This time when launching up through the power zone, I sheeted out and could definitely feel the pull lessen and it wasn't jerky as my first attempt on the leash. With the kite at the top of the wind window, I pulled on the brake line, a little bit of resistance and the kite folded and landed upside down. Reverse relaunch; very easy, pushed the bar out, pulled the brake to my hip and the kite just rolled over, released brake and up it goes.
For fun, pulled the primary release when the kite was about halfway to the top and the kite folded nicely as expected and fell to the ground. Before flying I had a few reservations about it being sticky, but with the lines under tension it was no problem. I sat down on the snow and pulled each brake line in and wrapped it around the horns of the bar while resetting the safety. About the only gripe I have so far is that there are no handy loops here that can be hooked around the horns to 'permantently' shorten/brake the lines while resetting the safety. There is a spot where the control lines temporarily branch into two lines for the horizontal brake pull, so I guess that can be used, although it is hard to separate when under tension. The floats sort of mess with this as well.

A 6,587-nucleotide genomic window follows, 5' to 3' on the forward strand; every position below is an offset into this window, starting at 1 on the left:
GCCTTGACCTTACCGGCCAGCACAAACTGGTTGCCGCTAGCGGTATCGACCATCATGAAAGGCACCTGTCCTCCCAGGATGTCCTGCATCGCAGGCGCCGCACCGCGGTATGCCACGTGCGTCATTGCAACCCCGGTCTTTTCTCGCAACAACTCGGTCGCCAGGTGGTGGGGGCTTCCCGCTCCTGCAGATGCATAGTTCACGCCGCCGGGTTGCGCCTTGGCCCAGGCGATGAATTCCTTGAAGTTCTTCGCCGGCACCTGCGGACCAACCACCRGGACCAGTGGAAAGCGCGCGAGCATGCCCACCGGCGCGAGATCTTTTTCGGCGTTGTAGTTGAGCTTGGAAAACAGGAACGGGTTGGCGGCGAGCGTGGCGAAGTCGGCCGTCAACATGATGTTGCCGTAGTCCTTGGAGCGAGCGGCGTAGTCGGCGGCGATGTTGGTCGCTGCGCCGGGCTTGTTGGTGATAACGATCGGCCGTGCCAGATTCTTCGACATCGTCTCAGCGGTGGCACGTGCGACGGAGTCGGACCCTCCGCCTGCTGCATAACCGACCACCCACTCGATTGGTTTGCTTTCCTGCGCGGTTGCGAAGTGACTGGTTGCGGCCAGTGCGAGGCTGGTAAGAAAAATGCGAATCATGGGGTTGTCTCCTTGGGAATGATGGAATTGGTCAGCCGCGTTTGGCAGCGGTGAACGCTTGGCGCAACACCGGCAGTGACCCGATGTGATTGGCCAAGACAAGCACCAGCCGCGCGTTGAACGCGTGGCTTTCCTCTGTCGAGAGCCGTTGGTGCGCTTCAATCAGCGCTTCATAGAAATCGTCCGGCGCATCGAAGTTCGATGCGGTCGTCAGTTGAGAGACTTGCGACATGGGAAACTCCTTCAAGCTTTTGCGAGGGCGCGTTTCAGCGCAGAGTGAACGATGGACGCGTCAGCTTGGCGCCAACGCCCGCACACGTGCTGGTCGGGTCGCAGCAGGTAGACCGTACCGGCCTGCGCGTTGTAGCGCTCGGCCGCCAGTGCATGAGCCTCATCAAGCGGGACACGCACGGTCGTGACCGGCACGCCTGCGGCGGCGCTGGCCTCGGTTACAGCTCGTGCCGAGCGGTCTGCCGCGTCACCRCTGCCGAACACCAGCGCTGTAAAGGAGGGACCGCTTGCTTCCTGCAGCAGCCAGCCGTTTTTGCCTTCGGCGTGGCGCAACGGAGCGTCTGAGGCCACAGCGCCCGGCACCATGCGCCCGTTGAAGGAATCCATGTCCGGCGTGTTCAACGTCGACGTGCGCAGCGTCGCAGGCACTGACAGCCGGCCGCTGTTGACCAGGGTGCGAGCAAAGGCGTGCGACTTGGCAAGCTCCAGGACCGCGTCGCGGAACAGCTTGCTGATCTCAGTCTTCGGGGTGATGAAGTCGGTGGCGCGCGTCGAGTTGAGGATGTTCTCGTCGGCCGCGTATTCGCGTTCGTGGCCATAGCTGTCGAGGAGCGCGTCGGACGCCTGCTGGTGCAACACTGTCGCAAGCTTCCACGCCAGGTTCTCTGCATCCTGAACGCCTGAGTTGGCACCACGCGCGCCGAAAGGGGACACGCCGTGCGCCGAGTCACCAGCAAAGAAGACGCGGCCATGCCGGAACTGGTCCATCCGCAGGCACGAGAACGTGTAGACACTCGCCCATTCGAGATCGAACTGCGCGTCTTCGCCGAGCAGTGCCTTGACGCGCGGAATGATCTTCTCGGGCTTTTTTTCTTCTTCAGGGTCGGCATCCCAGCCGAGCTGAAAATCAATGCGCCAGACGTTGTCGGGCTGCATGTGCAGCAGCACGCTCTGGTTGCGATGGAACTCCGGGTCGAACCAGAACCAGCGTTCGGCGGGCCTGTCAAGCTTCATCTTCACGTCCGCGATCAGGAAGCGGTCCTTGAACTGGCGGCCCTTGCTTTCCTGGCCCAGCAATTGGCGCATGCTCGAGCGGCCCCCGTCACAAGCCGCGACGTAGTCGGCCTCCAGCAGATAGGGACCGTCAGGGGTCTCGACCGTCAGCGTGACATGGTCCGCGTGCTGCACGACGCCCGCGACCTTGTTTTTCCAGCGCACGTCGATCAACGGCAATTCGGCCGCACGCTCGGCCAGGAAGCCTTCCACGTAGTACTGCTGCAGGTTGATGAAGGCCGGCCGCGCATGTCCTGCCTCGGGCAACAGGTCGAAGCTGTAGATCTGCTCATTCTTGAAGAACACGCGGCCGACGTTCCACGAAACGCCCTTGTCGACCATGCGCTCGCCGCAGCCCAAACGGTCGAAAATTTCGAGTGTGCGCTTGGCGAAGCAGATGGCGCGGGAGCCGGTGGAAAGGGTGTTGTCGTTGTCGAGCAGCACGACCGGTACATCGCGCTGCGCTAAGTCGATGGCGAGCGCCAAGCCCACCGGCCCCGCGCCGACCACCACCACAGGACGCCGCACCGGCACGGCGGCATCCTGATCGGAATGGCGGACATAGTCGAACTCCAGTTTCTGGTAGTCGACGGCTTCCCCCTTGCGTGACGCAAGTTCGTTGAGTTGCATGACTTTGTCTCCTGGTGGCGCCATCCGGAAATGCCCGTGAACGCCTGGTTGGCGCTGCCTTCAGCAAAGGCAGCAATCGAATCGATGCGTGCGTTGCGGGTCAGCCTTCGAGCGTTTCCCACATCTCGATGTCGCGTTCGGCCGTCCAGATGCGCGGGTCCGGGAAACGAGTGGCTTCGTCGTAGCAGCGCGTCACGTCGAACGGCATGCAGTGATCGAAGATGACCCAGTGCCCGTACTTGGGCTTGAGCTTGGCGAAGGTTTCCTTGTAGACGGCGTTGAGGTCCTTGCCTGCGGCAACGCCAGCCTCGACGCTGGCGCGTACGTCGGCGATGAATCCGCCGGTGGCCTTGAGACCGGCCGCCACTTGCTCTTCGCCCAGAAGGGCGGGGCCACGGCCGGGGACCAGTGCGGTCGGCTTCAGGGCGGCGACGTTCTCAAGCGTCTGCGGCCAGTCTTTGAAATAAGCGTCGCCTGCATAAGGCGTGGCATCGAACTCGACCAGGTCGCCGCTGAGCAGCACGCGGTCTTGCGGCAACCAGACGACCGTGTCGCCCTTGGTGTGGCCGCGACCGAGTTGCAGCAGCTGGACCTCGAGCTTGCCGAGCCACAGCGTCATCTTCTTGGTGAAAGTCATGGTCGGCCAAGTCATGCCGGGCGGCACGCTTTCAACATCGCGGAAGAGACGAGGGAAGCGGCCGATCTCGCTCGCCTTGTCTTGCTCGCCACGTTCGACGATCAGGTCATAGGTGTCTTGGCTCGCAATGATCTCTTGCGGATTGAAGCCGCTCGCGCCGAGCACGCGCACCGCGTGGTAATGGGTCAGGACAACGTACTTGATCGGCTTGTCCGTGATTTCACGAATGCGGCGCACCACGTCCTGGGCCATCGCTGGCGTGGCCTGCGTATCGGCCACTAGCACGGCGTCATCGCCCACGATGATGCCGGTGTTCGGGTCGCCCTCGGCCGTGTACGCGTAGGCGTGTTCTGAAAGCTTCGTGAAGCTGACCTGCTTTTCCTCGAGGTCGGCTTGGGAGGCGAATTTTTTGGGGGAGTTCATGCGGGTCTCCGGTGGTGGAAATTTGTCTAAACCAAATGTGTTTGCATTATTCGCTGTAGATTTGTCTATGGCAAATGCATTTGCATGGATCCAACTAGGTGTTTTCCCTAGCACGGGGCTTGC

Tried some loops and figure 8's through the power zone, getting a feel for the depower and push/pull steering (how simple!), and learning when the kite is going to yank. It was getting close to dark at this point, so I packed up the kite and went home. I was a little nervous that I didn't have anything to anchor it to while folding up, so I just pulled the safety and wrapped the control lines around the bar and that worked pretty good, but then again the winds were very light. Probably should have brought a sand bag or something.